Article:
The Consumer Financial Protection Bureau’s “Student Loan Ombudsman,” responsible for guarding student borrowers against predatory lenders and scammers, has resigned in a scathing letter aimed at acting CFPB director Mick Mulvaney.
“Unfortunately, under your leadership, the Bureau has abandoned the very consumers it is tasked by Congress with protecting,” Seth Frotman’s resignation letter, obtained by NPR, read. “Instead, you have used the Bureau to serve the wishes of the most powerful financial companies in America.”
In his role at CFPB, NPR reported, Frotman oversaw the review of thousands of complaints from student borrowers.
The Trump administration — namely Mulvaney, who also serves as the White House’s budget director, and Education Secretary Betsy DeVos — has worked diligently to burn pages of Obama-era protections for student borrowers.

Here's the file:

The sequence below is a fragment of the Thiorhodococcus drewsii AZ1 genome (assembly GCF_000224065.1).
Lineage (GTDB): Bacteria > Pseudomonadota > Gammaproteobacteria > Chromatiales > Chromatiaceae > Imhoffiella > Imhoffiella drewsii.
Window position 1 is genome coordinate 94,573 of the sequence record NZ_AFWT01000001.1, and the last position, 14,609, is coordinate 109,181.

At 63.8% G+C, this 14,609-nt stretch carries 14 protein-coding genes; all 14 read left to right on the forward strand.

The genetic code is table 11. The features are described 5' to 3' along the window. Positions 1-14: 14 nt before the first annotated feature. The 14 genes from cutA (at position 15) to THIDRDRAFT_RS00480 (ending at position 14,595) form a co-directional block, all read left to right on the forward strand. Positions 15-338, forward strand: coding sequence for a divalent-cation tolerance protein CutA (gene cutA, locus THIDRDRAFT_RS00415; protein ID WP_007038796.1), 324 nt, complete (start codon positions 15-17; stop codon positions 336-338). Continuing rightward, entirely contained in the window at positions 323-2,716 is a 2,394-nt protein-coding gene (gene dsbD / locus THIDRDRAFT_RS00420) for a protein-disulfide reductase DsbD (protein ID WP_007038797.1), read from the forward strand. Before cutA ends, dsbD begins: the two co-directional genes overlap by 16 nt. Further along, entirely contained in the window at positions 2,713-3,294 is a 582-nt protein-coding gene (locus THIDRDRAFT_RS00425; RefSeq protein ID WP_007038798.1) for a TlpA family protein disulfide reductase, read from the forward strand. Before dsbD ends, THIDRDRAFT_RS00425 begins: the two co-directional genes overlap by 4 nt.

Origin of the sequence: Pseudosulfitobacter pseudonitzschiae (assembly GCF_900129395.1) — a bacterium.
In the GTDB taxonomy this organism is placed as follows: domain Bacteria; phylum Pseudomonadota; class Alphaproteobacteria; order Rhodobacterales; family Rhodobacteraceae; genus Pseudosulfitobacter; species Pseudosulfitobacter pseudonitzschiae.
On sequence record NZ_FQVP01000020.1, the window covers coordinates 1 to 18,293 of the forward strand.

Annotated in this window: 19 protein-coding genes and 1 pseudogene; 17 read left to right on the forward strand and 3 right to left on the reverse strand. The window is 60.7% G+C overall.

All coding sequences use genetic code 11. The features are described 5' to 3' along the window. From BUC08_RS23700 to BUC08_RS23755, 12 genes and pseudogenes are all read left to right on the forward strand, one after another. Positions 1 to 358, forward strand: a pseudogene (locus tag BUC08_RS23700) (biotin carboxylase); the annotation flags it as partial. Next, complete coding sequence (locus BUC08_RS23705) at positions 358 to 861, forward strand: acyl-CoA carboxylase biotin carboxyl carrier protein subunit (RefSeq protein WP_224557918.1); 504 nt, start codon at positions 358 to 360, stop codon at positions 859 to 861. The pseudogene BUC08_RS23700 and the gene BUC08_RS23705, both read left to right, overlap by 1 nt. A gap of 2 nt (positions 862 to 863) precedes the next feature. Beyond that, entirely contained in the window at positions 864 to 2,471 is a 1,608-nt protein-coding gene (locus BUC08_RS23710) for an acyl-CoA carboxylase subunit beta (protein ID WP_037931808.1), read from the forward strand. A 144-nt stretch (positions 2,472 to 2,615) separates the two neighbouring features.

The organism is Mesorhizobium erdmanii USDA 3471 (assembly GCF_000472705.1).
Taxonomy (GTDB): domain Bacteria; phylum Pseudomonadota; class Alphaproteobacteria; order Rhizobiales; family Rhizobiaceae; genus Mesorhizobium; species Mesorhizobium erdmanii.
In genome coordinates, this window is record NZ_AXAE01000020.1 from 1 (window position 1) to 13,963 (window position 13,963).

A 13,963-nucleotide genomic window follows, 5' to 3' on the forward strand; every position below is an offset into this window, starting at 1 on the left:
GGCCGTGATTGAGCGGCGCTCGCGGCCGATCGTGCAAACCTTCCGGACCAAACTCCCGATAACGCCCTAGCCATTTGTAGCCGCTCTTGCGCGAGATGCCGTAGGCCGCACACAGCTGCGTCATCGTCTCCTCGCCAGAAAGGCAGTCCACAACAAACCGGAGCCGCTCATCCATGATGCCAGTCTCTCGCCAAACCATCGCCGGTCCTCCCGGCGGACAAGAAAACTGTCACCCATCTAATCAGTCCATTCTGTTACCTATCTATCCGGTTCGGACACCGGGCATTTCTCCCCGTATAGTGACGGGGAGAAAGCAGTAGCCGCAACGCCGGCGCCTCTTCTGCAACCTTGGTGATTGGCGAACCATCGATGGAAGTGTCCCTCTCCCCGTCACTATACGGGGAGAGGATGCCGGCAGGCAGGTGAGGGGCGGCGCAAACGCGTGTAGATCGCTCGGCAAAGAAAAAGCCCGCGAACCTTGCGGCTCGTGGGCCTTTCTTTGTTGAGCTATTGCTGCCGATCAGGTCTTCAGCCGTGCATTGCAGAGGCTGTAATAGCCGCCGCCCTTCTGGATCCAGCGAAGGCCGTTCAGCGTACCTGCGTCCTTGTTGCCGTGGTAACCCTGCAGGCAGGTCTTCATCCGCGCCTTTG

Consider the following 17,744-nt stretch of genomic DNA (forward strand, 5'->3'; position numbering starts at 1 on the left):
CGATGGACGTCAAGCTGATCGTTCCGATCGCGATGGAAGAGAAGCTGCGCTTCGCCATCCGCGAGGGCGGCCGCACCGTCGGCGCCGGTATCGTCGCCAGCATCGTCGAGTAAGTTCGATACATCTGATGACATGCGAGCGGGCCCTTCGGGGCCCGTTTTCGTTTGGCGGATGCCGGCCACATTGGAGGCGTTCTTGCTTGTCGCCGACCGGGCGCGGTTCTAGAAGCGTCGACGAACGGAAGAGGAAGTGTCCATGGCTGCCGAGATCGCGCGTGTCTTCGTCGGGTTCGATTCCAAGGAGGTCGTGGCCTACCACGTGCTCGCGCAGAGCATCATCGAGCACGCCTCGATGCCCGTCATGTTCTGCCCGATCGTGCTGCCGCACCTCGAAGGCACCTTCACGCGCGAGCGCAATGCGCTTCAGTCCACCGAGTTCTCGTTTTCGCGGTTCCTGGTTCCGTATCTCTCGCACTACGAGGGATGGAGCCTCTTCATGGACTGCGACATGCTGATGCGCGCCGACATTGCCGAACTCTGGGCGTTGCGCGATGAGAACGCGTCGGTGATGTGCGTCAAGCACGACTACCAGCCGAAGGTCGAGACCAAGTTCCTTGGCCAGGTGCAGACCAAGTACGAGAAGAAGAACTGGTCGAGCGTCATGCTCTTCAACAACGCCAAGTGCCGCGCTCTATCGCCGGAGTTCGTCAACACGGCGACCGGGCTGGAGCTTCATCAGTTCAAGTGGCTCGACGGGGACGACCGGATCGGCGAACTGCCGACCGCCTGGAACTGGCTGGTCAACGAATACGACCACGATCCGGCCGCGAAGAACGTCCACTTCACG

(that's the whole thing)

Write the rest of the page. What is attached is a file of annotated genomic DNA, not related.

Frotman’s letter pointed to specific wrongdoing by Mulvaney, NPR reported, including the alleged suppression of a report from his office revealing that big banks were “saddling [students] with legally dubious account fees.”
In May, NPR noted, Mulvaney called for Frotman’s office to be incorporated into the Office of Financial Education, effectively proposing to remove Frotman’s office from direct enforcement actions and shifting it to an educational role.
Regarding another change — the Department of Education’s announcement last year that it would no longer share federal student loan oversight data with the CFPB — Frotman wrote: “The Bureau’s current leadership folded to political pressure… and failed borrowers who depend on independent oversight to halt bad practices.”
Read NPR’s full report here, or read Frotman’s resignation letter, via NPR, below:
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